“With video content and graphics, researchers now also have new ways of analyzing the information that’s out there,” he said. “With access to soldiers’ diaries, memories they recorded after the fact, regiment records and other vital statistics, researchers can start to fill in blanks and get a street-level view of what happened during the Civil War rather than just knowing about the big-picture battles and events.” …. (See full article here)

The articles goes on to discuss the speakers and some of the topics of the seminar.  I do wish news of this event was posted earlier.  Several in the blogging community would probably be interested in the seminar, myself included.

The topic has received a lot of attention of late.  And re-posting the notice gives me a chance to put in my two cents on this topic.  I submit that my day job places me closer to the National Archives than anyone else in the Civil War blogging community – I can measure the distance from my desk to the archive doors in hundreds of feet.

What I’ve come to realize is a distinct difference in the research methods between “on site” and “on line” venues.  When I’m in the “on site” mode, my method is that of rapid data collection.  I identify sets of records for viewing prior to arrival.  After the records pull, I proceed through those one page at a time.  Sort of like the Forrest Gump “box of chocolates” as sometime you never know what will be found in the files (or misfiled files as the case may be).  There’s a constraint at play – one must collect what is there, at that time, and analyze it later.  No time for tangents.  And I’ll admit, maybe this is just my rigid “old school” research techniques at play here.  Old school as in “that’s the roll of microfilm currently in the reader so you’d better make the most of it” approach.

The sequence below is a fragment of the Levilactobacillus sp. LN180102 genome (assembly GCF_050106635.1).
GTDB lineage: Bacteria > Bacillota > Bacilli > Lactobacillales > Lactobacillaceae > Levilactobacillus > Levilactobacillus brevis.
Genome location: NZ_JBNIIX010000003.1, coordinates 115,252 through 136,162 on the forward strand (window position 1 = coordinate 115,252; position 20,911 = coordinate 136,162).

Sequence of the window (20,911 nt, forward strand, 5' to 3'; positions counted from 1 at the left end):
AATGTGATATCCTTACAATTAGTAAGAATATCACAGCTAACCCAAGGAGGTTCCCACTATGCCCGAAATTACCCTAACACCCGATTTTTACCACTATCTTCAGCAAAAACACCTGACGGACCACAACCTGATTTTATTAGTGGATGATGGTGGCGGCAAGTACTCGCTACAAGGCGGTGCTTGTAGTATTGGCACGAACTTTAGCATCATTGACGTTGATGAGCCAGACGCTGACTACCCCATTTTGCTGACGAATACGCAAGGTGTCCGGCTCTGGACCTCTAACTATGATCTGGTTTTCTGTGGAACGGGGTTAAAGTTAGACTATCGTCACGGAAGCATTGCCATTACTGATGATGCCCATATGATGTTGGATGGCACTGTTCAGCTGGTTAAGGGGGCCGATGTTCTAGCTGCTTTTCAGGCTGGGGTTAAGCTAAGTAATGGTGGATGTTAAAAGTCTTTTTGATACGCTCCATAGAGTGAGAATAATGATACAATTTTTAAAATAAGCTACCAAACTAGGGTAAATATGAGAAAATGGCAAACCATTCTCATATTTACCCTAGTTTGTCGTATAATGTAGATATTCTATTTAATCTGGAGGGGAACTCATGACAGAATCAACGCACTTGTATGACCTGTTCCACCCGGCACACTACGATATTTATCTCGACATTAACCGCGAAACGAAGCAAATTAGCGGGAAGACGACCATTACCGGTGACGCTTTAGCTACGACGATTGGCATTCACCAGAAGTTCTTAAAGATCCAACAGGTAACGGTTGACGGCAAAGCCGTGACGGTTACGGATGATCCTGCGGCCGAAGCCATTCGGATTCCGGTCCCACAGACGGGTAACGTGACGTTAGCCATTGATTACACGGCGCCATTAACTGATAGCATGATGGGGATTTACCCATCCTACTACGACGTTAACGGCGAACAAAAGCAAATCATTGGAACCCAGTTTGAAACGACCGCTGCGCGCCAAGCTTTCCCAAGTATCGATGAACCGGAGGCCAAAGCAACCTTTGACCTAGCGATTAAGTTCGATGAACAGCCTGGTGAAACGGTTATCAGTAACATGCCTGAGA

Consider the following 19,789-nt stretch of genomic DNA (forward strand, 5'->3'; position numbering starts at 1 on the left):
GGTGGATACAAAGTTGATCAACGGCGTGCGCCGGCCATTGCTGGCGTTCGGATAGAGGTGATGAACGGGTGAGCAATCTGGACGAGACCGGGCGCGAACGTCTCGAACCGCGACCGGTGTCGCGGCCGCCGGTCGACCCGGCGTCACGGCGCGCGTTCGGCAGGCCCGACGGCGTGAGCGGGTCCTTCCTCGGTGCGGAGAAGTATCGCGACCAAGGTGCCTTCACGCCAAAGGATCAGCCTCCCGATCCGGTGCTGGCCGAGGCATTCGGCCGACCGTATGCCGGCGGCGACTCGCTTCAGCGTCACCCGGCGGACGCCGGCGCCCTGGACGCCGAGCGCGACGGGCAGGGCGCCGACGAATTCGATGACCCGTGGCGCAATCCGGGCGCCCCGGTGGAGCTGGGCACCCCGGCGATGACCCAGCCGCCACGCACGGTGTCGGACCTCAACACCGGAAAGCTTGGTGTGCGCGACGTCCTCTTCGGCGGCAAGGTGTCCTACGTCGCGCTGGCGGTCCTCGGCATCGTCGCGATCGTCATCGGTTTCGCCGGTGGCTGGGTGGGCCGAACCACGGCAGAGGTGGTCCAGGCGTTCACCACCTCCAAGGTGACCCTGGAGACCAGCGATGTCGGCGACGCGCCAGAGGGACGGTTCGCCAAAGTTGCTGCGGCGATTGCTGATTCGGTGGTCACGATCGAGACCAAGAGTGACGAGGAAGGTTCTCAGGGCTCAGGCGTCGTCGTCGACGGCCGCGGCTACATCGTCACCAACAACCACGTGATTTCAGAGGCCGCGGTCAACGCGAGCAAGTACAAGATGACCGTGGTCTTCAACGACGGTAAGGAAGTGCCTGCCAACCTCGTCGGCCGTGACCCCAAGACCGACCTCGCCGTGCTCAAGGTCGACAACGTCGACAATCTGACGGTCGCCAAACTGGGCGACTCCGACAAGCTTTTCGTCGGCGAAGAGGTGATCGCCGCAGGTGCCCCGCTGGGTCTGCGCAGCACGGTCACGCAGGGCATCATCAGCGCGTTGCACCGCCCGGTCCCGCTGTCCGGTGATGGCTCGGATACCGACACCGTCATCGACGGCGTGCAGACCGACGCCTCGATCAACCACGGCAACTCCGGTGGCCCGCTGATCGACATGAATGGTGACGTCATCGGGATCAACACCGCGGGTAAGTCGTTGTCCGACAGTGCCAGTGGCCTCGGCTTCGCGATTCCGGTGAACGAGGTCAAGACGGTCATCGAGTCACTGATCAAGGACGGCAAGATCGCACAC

In contrast, “on line” methods tend to play more upon threading of research.  I’ve grown to enjoy Fold3, particularly for certain sets of records, for this very reason.  Often I will open a page from the Confederate Citizens Files, then feel the urge to track down a name from that document.  From there, my research threads across service records or other documents.  Such methods focus on associations, actually inviting tangents to the original research focus.

Today, I can pull up images from the Library of Congress collection directly on my phone – taking accessibility to the extreme.  Certainly enabling, but at the same time a very high bar for records which have never been cataloged to being with.  The next generation of historians may slip around the archives virtually.  But they won’t do so with complete independence of the physical records.

Furthermore, in order for the researcher to gain the most of a digital record set, the artifacts require proper tagging and metadata.  A good, flexible data definition will greatly ease the problems inherent with retrieval within a digital repository. These are, in some ways, protocols used to map the data.  Those protocols become a layer between the user and the data itself.   What’s good is when the user retrieves exactly the data needed from a query for a key word.  On the other hand, that means the user must know, or at least have an ideal about, what should be returned.  Otherwise how does anyone know the system provided all the right information?